Homeless Advocates in El Cajon Plan to Feed the Needy Despite Ban

A group plans to feed the homeless in Wells Park this weekend, regardless of a ban in El Cajon against feeding the homeless

Homeless advocates are planning an act of defiance this weekend after a ban was issued in El Cajon that prohibits feeding the homeless in city parks.

Signs are now posted at Wells Park saying there's an ordinance in place banning any form of feeding the needy unless you have proper permits.

The city told NBC 7 it's a move to try to stop the spread of Hepatitis A, but homeless advocates are not buying it.

A homeless advocacy group plans to resist the ban with a huge feeding event Sunday at the park.

"They're kind of throwaway people for a lot of our society and we don't want to see them. But we need to see them. We need to address any acts that criminalize them," said Mark Layne, an activist for the homeless, who is spearheading the event.

The city has dealt with some pushback since putting the ordinance in place.

Councilmembers want to make it clear it's not a ban on feeding the homeless, just solely in public parks.

"What we're saying is feeding them at city parks is a bad idea given the situation that we're in with the Hepatitis A outbreak and the fact that it makes the place completely messy afterwards," said El Cajon City Councilmember, Ben Kalasho.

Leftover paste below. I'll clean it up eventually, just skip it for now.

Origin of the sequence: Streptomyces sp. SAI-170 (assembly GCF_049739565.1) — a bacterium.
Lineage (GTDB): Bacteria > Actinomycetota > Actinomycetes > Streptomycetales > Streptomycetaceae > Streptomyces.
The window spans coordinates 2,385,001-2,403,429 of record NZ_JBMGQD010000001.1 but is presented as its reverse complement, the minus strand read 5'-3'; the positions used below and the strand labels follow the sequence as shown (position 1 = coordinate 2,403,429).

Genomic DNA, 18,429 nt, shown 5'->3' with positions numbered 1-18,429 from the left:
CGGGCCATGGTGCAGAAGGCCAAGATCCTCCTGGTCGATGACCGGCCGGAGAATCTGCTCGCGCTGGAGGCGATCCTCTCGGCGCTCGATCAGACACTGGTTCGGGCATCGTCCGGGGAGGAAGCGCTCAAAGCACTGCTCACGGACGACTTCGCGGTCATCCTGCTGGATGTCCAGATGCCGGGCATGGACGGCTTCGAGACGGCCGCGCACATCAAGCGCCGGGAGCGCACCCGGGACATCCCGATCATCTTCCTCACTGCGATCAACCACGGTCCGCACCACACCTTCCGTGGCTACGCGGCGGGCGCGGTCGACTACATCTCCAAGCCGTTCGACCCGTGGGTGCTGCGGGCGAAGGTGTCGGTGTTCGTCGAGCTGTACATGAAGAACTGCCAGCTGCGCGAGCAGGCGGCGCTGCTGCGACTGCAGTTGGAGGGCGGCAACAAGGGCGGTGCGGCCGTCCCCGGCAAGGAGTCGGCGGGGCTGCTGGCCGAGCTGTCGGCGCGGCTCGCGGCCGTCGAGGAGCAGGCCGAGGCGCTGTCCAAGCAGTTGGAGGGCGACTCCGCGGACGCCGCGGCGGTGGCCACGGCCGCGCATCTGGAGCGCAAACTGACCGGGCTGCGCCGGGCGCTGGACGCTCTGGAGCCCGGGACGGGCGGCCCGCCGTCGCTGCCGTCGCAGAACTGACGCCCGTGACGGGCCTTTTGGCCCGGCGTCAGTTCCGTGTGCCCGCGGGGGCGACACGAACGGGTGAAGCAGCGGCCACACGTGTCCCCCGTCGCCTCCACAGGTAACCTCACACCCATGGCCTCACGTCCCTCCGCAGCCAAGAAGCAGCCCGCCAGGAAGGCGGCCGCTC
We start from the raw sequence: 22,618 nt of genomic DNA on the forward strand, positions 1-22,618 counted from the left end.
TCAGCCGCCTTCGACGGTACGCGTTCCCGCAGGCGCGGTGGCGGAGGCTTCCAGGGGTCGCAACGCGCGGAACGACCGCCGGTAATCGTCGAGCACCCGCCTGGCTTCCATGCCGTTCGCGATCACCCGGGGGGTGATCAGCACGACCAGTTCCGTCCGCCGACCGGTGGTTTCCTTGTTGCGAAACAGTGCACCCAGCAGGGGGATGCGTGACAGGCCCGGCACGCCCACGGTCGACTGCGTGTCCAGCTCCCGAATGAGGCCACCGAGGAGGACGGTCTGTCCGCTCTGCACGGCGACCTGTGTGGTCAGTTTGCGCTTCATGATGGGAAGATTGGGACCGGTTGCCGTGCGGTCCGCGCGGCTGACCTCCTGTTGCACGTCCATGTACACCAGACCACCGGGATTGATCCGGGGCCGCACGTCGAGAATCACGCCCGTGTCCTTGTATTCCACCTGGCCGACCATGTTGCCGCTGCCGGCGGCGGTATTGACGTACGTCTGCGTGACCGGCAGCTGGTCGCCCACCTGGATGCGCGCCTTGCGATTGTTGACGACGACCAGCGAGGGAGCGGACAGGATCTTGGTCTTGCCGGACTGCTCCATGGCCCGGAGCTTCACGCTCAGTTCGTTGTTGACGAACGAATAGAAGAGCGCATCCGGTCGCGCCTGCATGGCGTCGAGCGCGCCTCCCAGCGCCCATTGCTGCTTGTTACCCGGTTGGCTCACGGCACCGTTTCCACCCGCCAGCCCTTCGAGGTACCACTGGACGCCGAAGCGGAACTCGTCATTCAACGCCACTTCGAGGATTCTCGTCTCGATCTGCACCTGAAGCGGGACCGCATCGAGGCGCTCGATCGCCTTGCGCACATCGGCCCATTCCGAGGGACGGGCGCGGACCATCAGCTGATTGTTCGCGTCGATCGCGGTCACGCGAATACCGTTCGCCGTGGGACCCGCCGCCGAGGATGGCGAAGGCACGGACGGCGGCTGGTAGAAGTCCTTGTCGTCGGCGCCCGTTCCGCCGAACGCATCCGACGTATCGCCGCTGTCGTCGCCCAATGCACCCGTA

Councilmember Kalasho encouraged locals to buy gift cards for the homeless to use at area restaurants instead of partaking in the act of defiance at Wells Park.

The group, however, is charging forward with their plan, handing out lunches and toiletries to anyone in need. 

The city told NBC 7 another reason the ban was put in place is because as many as 10 mass feedings for the homeless were happening at Wells Park each month, and trash was being left all over. The city had to pay thousands of dollars for crews to clean it up. 

Police will be on hand for the demonstration but it's unclear if anyone will be ticketed for breaking the law, the city said.

The latest numbers show El Cajon has close to 700 people living on the streets.

As of Nov. 8, there have been 546 cases of Hepatitis A reported in San Diego County, including 369 hospitalizations and 20 deaths. This map, created in mid-October, shows where those cases have been. As of Oct. 17, El Cajon's 92020 area had the second-highest number of Hepatitis A confirmed cases in the county, with 29.

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